Renowned conceptual artist Hank Willis Thomas (b. 1976) has built his career investigating issues of American consumer culture, particularly as it relates to African-American subjects. His projects often appropriate images drawn from advertising campaigns to investigate the subtle and not so subtle ways in which ads reinforce ideas about race and race relations. The Block Museum of Art at Northwestern is proud to present Hank Willis Thomas: Unbranded, (April 14–August 5, 2018), showcasing some of Thomas’s most well-known works interrogating how advertising images reproduce and reinforce the changing American ideals of race and femininity.
The exhibition includes selections from two related bodies of Thomas’ work, the 2005–08 series Unbranded: Reflections in Black by Corporate America 1968-2008 and the 2015 series Unbranded: A Century of White Women 1915-2015, both drawing directly from the visual repertoire of American print advertising from the past century. Within the images, Thomas digitally removes slogans and product names from historical and contemporary advertisements, “un-branding” them and asking us to confront the impact of images on the popular imagination.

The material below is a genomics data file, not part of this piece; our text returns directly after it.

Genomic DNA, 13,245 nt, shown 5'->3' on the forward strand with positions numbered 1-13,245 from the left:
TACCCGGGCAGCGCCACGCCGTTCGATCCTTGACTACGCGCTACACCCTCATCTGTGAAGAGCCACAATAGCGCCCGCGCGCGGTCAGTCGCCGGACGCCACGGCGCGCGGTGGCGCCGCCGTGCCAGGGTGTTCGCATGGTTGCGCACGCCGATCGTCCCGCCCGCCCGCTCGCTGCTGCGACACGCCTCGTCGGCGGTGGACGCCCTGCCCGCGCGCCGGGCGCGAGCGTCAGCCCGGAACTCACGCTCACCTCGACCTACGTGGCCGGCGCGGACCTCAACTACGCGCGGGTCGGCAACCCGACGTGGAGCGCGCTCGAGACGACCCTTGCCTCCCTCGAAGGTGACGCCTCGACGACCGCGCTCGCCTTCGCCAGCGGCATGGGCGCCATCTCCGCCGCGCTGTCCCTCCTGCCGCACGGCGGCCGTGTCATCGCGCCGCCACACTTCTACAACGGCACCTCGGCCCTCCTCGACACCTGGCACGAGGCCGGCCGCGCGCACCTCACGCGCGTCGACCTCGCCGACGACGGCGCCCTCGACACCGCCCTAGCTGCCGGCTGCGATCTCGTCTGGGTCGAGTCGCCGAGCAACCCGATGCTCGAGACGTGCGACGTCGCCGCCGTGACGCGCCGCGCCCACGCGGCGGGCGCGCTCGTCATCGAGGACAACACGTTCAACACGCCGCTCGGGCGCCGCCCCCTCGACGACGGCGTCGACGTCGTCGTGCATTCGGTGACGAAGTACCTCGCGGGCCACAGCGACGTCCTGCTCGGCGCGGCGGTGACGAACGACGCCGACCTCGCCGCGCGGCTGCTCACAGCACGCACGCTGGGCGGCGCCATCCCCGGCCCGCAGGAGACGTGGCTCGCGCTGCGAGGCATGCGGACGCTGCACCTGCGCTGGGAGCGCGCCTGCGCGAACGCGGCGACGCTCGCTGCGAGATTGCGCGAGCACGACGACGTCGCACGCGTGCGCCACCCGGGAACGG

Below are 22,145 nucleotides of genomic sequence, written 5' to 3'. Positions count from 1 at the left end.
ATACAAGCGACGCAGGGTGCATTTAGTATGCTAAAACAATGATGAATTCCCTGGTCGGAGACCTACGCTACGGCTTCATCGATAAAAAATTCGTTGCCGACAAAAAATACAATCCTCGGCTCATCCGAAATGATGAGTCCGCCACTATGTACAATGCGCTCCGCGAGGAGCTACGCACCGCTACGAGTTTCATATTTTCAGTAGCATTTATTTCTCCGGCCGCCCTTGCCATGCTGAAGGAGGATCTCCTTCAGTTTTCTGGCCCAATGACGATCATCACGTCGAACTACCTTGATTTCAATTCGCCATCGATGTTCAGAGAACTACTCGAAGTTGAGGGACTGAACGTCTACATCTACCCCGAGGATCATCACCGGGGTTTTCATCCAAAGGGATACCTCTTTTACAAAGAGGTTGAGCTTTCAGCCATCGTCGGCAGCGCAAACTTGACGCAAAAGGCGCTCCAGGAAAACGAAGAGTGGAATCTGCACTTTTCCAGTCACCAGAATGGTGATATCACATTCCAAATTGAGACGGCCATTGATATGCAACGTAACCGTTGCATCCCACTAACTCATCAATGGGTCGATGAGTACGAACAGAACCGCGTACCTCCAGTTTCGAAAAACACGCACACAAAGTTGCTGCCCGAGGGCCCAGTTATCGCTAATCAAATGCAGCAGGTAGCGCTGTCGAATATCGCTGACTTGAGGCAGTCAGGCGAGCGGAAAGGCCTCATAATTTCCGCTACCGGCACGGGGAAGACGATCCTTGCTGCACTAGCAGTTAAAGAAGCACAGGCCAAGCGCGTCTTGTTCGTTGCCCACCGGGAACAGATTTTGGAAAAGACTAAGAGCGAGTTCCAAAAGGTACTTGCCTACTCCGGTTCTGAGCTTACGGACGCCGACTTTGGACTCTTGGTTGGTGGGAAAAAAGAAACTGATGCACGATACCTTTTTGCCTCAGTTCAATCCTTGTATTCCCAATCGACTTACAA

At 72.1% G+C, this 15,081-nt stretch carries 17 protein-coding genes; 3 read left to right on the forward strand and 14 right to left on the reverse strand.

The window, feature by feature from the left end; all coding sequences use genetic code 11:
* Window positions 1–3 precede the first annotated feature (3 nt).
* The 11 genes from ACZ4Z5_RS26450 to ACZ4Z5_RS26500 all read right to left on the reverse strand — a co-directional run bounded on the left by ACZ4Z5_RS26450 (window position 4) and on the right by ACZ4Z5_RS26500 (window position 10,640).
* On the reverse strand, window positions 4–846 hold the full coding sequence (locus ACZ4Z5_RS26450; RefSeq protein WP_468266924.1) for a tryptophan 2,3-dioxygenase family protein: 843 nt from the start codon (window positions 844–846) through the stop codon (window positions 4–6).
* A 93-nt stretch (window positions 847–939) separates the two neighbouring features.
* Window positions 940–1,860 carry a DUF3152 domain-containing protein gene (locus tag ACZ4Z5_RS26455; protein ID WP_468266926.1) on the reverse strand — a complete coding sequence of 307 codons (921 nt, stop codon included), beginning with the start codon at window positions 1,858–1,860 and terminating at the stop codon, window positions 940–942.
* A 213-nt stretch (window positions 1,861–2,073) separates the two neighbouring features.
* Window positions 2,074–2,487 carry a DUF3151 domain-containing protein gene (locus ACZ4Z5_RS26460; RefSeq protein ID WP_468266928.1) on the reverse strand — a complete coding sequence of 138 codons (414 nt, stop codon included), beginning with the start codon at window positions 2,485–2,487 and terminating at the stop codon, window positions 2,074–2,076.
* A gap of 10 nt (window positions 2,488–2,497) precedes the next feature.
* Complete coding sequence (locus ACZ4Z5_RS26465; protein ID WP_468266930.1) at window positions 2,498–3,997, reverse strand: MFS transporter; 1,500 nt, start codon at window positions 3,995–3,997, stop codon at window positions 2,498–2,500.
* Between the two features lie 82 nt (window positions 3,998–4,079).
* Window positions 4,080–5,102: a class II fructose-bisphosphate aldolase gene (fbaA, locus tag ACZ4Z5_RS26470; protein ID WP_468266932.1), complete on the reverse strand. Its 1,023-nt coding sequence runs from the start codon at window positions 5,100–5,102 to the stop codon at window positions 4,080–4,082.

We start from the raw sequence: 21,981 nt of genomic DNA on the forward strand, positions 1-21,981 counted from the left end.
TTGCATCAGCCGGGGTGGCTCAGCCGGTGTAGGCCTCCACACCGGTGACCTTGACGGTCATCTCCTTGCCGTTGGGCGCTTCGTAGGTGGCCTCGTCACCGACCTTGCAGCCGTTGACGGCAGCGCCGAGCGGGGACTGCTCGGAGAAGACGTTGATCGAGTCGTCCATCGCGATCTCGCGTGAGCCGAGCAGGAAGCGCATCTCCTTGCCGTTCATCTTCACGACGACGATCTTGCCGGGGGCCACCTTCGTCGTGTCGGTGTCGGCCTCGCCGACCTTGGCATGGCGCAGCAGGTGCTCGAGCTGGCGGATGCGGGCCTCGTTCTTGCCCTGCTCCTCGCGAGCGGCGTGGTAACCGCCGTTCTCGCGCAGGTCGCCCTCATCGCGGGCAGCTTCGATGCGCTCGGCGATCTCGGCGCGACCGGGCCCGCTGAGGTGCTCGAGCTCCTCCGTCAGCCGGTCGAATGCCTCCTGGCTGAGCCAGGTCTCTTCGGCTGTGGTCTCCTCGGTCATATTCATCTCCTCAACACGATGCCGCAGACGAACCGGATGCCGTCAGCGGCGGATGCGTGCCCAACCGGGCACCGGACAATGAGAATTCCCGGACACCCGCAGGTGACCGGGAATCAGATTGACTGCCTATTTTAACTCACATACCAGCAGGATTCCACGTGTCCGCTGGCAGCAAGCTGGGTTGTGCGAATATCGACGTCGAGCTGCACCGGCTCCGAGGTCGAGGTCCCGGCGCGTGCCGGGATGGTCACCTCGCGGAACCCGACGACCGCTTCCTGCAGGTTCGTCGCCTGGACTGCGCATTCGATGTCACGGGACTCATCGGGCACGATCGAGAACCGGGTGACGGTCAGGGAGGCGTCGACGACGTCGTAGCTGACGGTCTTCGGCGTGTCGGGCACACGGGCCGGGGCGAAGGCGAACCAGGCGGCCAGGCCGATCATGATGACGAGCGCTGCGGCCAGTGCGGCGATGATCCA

“Hank Willis Thomas uses appropriation as a strategy to catalyze thinking about the value system operating within images that circulate in consumer culture,” said Lisa Corrin, the Block Museum’s Ellen Philips Katz Director. “How does advertising shape our collective sense of self and individual sense of self-worth? How does it commodify race and gender? We hope this presentation of Hank’s work will be a springboard for lively discussion of these questions.”
The Block Museum of Art at Northwestern University is free and open to all.
Hank Willis Thomas: Unbranded continues at the Block Museum of Art at Northwestern University (40 Arts Circle Dr., Evanston, Illinois) through August 5, 2018.